Cutting Limb Blood Supply Protects Heart Patients, Study
Cutting off blood supply to limbs before undergoing surgery can help protect heart patients during the operation, according to a new study.
Researchers from the Norwegian University of Science and Technology (NTNU) and the Department of Cardiothoracic Surgery at the St. Olavs Hospital in Trondheim, Norway wanted to understand how shutting off the blood supply to an arm or a leg before heart surgery influenced the muscle of the left chamber of the heart. While this technique, called remote ischemic preconditioning, is nothing new, researchers said that its effects on the heart's left chamber have never been directly observed.
"During heart surgery we have to stop the blood supply to the heart to be able to operate on it. After some time without fresh blood, the heart will reduce its ability to produce energy because it doesn't get oxygen. When we shut off the blood flow to another large muscle, such as an arm or a leg, the body prepares for an upcoming challenge by mobilizing its defense system," first author Katrine Hordnes Slagsvold, a PhD candidate at NTNU and medical doctor at St. Olav's Hospital, said in a news release.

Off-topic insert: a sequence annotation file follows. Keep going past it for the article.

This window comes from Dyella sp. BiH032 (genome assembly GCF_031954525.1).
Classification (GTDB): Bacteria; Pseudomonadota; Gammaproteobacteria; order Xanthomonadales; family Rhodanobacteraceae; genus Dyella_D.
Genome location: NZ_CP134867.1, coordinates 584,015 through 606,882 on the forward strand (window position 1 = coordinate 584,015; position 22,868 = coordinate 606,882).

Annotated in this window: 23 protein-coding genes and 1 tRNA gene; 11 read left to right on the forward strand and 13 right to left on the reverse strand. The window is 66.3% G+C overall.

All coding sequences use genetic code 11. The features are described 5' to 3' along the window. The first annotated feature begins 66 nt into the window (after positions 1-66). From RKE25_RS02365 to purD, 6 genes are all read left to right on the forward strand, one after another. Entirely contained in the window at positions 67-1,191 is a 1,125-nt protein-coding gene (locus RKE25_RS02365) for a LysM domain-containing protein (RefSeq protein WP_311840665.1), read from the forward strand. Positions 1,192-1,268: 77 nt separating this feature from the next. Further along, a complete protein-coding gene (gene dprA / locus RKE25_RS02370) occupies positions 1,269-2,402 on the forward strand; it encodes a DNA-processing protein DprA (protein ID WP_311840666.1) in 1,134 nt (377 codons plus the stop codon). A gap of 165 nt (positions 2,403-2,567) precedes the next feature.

The latest study involved cardiac tissue from 60 patients who underwent coronary bypass surgery. The patients were randomly assigned to receive RIPC or to a control group. RIPC was conducted by inflating a blood pressure cuff for five minutes three times.
"The heart muscle of the patients who had restricted blood flow to their arm before surgery was able to maintain the same level of energy production during the whole operation, while heart muscle from the other patients' hearts was not. This may be important because heart tissue is dependent on energy to survive, as well as to repair injuries the cells may have endured during surgery," Slagsvold said.
The findings were published in the International Journal of Cardiology.